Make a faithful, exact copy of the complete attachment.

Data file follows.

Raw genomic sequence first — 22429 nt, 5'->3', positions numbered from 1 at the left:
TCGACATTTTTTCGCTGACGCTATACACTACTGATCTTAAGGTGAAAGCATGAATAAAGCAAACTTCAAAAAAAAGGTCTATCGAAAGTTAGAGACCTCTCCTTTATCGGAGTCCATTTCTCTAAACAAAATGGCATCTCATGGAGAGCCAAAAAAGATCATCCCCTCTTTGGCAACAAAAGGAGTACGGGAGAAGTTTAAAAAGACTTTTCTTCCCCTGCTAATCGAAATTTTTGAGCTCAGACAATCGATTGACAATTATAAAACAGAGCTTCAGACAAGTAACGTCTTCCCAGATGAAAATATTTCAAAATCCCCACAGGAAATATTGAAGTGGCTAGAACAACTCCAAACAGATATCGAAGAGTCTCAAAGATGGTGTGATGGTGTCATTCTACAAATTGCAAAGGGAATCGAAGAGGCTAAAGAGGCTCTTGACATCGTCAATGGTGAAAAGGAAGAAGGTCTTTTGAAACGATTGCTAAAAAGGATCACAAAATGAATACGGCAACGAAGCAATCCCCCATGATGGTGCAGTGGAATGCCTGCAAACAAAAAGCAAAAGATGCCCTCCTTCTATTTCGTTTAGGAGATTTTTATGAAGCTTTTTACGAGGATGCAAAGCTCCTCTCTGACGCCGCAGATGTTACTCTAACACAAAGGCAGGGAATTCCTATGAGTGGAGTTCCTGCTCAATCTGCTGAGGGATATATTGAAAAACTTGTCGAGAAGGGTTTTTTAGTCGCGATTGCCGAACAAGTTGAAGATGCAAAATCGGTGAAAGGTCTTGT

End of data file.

Raw genomic sequence first — 22429 nt, 5'->3', positions numbered from 1 at the left:
TCGACATTTTTTCGCTGACGCTATACACTACTGATCTTAAGGTGAAAGCATGAATAAAGCAAACTTCAAAAAAAAGGTCTATCGAAAGTTAGAGACCTCTCCTTTATCGGAGTCCATTTCTCTAAACAAAATGGCATCTCATGGAGAGCCAAAAAAGATCATCCCCTCTTTGGCAACAAAAGGAGTACGGGAGAAGTTTAAAAAGACTTTTCTTCCCCTGCTAATCGAAATTTTTGAGCTCAGACAATCGATTGACAATTATAAAACAGAGCTTCAGACAAGTAACGTCTTCCCAGATGAAAATATTTCAAAATCCCCACAGGAAATATTGAAGTGGCTAGAACAACTCCAAACAGATATCGAAGAGTCTCAAAGATGGTGTGATGGTGTCATTCTACAAATTGCAAAGGGAATCGAAGAGGCTAAAGAGGCTCTTGACATCGTCAATGGTGAAAAGGAAGAAGGTCTTTTGAAACGATTGCTAAAAAGGATCACAAAATGAATACGGCAACGAAGCAATCCCCCATGATGGTGCAGTGGAATGCCTGCAAACAAAAAGCAAAAGATGCCCTCCTTCTATTTCGTTTAGGAGATTTTTATGAAGCTTTTTACGAGGATGCAAAGCTCCTCTCTGACGCCGCAGATGTTACTCTAACACAAAGGCAGGGAATTCCTATGAGTGGAGTTCCTGCTCAATCTGCTGAGGGATATATTGAAAAACTTGTCGAGAAGGGTTTTTTAGTCGCGATTGCCGAACAAGTTGAAGATGCAAAATCGGTGAAAGGTCTTGT